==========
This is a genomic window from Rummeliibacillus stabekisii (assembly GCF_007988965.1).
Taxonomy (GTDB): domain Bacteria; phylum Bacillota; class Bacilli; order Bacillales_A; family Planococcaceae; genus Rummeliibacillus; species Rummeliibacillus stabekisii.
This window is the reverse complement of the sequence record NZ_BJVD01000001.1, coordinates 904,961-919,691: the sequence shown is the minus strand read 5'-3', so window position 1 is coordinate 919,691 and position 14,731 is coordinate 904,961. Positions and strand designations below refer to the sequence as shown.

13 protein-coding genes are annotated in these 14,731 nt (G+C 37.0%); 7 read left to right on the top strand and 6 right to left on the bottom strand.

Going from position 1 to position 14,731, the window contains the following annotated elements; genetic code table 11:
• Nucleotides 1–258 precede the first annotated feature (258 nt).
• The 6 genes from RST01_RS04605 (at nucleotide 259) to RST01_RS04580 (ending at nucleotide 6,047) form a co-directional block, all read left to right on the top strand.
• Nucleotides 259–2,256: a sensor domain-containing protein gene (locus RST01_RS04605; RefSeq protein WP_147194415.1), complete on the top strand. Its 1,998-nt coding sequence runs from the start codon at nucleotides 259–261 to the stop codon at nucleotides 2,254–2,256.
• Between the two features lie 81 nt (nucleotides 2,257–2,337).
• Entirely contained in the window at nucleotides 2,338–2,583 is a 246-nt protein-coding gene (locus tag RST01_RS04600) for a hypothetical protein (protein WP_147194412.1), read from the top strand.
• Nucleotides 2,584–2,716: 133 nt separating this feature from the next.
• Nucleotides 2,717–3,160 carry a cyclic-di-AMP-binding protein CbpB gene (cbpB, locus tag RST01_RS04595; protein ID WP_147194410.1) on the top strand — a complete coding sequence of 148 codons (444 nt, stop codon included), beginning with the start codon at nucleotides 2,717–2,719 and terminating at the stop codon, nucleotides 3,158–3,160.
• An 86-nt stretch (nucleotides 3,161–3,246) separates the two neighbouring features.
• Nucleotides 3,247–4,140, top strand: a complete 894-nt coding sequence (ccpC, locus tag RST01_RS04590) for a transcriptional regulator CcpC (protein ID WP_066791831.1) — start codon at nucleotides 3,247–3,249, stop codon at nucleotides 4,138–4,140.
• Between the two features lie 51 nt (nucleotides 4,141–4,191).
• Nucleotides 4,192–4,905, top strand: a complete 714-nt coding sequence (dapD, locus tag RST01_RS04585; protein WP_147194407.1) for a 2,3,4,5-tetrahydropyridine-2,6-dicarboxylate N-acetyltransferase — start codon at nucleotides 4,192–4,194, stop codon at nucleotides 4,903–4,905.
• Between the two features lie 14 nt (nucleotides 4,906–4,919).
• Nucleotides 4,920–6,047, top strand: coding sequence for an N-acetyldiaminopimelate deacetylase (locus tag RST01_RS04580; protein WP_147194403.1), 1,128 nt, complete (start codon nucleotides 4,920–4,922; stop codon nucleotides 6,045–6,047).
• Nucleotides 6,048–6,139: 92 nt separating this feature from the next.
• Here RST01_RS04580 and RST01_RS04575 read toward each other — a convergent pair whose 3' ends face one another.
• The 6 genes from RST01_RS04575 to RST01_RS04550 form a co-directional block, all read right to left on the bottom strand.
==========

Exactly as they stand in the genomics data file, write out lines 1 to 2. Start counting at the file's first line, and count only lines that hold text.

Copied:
This is a genomic window from Rummeliibacillus stabekisii (assembly GCF_007988965.1).
Taxonomy (GTDB): domain Bacteria; phylum Bacillota; class Bacilli; order Bacillales_A; family Planococcaceae; genus Rummeliibacillus; species Rummeliibacillus stabekisii.